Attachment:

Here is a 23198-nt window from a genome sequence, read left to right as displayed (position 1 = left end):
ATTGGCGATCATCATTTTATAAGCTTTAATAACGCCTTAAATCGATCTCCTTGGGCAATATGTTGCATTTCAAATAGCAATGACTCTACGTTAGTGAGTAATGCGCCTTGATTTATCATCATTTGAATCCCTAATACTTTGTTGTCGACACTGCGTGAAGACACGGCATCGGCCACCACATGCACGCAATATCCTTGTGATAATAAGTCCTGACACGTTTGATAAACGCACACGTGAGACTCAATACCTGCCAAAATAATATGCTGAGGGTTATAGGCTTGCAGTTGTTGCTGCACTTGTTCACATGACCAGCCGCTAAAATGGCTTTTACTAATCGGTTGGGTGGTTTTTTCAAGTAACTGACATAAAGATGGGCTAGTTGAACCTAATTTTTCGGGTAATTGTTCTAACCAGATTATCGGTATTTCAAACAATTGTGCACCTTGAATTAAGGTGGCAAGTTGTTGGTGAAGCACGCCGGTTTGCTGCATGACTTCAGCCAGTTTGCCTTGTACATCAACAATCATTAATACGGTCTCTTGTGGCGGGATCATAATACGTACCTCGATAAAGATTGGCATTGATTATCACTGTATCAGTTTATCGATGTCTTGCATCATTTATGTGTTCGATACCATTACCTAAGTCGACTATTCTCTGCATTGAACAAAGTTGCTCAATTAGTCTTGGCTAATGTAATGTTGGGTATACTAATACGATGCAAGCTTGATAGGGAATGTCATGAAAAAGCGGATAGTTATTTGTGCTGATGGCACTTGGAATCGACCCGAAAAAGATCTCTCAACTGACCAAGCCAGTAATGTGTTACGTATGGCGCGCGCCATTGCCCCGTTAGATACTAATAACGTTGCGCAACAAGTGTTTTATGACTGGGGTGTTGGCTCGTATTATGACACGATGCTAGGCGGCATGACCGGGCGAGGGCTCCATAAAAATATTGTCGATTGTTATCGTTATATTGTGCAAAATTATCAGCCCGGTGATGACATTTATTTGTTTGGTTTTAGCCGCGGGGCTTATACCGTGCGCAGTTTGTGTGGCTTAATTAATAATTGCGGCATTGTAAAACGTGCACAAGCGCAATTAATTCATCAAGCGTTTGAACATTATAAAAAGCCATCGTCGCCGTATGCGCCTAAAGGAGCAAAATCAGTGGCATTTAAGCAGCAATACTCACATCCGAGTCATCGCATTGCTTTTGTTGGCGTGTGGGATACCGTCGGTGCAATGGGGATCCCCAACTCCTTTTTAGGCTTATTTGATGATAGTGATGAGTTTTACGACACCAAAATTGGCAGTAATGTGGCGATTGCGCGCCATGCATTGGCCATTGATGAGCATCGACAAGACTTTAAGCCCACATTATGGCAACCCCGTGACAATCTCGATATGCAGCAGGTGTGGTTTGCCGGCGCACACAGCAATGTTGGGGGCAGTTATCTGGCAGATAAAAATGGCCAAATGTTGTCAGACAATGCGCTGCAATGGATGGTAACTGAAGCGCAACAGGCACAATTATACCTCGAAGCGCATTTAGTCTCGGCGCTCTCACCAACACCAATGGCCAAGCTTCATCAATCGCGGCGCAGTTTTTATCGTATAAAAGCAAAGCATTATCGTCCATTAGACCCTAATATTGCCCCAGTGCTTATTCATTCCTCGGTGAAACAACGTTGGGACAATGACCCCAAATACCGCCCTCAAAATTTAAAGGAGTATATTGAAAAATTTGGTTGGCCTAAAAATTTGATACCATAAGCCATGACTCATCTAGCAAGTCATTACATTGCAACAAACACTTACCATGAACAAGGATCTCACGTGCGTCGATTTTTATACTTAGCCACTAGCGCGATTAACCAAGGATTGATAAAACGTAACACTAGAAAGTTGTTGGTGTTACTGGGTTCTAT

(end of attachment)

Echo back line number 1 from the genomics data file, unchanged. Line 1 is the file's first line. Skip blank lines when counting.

Here is a 23198-nt window from a genome sequence, read left to right as displayed (position 1 = left end):